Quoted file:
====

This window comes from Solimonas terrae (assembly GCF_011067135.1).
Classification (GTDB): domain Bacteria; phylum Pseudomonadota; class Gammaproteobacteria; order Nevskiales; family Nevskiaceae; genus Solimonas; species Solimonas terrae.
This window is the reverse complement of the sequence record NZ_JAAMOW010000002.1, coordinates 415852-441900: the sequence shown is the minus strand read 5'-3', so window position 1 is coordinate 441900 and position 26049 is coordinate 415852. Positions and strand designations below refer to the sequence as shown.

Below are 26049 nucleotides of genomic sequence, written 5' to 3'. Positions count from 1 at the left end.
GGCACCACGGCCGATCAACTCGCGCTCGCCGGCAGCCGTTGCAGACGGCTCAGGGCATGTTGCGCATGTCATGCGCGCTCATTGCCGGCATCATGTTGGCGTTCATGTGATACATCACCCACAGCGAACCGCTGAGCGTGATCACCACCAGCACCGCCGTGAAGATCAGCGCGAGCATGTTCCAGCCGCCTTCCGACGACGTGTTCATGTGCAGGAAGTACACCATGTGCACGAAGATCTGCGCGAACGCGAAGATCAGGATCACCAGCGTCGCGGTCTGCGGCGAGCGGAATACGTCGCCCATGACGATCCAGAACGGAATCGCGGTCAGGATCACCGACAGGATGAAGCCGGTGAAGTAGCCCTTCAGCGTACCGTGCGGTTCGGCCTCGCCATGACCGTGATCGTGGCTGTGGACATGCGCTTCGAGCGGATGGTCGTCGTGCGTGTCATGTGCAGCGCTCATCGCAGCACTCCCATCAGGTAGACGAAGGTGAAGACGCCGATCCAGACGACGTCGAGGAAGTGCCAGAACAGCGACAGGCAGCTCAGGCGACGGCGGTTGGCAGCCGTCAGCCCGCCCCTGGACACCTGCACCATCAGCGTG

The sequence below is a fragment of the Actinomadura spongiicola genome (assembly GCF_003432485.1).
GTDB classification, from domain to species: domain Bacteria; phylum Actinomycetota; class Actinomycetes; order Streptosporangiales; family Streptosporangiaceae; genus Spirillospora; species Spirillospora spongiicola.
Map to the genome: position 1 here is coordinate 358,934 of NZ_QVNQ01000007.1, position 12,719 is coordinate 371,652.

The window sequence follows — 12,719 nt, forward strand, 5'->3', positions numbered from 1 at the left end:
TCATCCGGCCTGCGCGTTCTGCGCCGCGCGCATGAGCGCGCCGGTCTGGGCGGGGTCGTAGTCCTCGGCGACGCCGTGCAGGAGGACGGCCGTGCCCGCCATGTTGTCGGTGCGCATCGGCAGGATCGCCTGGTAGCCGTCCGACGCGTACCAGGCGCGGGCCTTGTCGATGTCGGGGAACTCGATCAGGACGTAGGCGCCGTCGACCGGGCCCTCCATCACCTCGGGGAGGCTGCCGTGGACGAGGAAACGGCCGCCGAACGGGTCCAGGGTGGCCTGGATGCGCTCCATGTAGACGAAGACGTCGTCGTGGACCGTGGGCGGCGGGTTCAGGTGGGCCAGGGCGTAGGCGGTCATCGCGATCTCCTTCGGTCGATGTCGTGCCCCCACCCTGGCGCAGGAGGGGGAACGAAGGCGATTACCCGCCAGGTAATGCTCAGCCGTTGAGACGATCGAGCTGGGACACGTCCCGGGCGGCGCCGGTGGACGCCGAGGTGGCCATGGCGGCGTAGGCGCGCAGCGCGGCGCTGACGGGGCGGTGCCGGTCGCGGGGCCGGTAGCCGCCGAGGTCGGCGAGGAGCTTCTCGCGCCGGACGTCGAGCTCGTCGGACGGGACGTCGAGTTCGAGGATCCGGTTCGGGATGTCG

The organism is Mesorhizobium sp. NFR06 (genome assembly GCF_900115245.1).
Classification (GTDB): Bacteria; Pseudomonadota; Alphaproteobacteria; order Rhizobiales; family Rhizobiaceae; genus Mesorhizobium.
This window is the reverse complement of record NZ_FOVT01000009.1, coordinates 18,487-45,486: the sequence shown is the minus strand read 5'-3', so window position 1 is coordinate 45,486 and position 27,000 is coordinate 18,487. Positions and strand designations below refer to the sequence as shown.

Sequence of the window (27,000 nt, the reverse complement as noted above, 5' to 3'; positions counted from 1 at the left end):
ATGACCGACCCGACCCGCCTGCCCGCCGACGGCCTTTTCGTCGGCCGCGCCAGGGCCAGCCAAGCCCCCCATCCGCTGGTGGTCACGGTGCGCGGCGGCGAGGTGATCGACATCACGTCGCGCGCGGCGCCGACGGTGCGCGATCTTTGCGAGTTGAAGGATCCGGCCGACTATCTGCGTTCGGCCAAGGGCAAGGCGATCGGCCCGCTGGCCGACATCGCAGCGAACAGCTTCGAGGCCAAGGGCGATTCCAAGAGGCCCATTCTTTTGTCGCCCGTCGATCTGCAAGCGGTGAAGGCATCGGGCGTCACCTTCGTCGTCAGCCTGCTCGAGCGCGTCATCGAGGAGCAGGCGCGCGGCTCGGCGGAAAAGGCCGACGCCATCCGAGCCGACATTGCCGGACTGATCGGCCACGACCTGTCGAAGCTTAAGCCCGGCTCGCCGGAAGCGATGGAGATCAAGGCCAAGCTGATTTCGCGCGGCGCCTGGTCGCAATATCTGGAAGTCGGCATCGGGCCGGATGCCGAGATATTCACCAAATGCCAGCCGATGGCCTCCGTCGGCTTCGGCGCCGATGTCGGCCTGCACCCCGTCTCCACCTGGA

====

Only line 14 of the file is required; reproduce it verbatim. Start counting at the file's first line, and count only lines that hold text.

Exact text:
Sequence of the window (27,000 nt, the reverse complement as noted above, 5' to 3'; positions counted from 1 at the left end):